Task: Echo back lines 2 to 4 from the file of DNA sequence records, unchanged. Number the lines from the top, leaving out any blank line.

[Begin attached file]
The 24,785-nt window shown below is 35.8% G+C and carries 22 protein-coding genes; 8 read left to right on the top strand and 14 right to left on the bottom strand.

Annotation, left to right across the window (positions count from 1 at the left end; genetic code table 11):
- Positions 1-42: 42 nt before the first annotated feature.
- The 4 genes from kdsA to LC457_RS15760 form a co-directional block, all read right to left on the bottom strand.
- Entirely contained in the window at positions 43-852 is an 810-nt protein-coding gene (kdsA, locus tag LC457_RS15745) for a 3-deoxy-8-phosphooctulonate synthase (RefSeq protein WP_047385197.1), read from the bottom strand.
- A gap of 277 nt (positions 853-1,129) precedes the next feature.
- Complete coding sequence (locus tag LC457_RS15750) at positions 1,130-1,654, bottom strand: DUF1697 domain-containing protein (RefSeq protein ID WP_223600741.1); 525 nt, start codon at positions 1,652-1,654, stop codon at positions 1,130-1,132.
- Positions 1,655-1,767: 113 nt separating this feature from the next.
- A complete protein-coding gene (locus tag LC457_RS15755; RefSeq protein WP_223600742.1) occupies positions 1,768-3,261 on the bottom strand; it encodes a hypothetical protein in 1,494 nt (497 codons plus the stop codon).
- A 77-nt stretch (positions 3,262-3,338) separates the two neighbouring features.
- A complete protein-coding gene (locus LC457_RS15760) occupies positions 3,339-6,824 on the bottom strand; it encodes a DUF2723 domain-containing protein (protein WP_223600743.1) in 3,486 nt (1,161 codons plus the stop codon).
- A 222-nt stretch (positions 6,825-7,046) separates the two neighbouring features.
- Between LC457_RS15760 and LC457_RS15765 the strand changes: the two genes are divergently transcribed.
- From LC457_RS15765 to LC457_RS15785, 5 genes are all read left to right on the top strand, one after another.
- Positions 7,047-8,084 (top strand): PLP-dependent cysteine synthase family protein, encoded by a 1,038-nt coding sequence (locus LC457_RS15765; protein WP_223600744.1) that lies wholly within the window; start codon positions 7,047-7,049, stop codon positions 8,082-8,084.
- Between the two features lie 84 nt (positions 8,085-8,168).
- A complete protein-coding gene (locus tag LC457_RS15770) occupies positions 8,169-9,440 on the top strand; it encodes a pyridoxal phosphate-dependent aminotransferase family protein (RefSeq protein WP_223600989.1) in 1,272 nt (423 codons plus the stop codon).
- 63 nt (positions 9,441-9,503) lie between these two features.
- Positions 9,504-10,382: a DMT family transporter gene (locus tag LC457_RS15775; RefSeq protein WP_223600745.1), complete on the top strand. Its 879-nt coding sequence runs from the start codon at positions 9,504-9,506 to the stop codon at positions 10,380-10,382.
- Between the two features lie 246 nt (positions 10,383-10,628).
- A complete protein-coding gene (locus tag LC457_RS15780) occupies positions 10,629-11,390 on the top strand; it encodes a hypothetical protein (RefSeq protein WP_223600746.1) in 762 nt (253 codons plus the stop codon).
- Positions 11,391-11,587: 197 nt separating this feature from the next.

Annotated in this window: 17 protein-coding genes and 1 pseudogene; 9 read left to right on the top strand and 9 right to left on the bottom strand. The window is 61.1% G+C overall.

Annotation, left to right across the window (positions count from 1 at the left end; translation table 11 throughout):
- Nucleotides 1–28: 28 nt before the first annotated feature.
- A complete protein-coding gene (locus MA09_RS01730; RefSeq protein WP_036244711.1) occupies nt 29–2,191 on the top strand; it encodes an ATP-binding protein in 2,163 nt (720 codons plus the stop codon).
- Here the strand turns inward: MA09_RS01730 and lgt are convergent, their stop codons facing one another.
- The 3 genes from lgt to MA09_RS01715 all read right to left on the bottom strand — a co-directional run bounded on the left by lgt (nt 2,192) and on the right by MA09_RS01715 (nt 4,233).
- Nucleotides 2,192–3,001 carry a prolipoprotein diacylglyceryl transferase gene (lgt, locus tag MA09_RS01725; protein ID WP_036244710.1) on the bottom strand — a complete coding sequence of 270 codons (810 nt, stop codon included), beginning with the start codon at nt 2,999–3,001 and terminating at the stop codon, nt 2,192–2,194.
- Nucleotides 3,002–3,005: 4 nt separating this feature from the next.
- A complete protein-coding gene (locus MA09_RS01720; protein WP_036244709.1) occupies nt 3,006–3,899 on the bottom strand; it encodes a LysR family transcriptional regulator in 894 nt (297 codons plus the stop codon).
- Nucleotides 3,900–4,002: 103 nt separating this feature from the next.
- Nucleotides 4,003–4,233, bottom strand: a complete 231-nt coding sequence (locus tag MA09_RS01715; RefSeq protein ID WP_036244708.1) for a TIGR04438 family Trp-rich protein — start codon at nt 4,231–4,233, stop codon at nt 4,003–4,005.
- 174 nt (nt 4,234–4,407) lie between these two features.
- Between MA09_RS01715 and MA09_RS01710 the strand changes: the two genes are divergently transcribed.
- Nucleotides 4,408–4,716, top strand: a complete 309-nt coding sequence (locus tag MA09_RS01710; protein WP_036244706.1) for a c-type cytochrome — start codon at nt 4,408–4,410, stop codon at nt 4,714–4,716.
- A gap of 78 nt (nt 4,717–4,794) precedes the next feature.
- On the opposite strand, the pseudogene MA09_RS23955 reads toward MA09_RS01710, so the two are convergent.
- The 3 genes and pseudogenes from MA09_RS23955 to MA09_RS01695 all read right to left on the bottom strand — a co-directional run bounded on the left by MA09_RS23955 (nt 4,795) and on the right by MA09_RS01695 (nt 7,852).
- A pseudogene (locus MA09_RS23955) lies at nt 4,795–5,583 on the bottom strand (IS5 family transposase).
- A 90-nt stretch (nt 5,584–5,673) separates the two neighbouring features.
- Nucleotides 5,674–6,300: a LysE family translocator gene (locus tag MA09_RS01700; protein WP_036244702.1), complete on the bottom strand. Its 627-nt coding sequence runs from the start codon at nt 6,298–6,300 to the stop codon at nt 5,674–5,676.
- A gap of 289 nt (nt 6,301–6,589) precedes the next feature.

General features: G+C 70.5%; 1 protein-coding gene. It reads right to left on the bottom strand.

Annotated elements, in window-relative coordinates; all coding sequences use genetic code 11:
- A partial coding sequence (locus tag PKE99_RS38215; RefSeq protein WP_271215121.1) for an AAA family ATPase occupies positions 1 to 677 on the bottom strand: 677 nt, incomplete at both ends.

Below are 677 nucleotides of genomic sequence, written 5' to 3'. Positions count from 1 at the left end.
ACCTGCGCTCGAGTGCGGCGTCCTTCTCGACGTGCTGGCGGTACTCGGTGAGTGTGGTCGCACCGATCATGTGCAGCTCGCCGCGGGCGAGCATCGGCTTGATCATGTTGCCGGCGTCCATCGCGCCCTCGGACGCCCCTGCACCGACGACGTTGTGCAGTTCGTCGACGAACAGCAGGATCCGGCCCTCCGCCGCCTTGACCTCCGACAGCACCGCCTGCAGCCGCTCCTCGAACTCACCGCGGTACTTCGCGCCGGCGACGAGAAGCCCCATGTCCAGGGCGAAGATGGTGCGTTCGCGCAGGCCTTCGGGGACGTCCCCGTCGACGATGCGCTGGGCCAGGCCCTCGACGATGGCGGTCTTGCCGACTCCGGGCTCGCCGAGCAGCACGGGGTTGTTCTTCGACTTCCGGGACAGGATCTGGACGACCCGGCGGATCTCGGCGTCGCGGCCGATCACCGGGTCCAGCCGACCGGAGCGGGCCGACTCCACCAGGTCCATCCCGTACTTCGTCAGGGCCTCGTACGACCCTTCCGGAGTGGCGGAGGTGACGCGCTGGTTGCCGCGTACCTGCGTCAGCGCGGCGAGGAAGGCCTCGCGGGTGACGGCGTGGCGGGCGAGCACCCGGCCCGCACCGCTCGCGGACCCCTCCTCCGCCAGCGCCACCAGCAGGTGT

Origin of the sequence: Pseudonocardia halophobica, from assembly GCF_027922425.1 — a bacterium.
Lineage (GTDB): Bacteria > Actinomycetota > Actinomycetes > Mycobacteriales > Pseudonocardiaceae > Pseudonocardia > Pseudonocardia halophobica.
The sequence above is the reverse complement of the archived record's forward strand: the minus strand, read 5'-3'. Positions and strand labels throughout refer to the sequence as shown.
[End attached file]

Annotation, left to right across the window (positions count from 1 at the left end; genetic code table 11):
- Positions 1-42: 42 nt before the first annotated feature.
- The 4 genes from kdsA to LC457_RS15760 form a co-directional block, all read right to left on the bottom strand.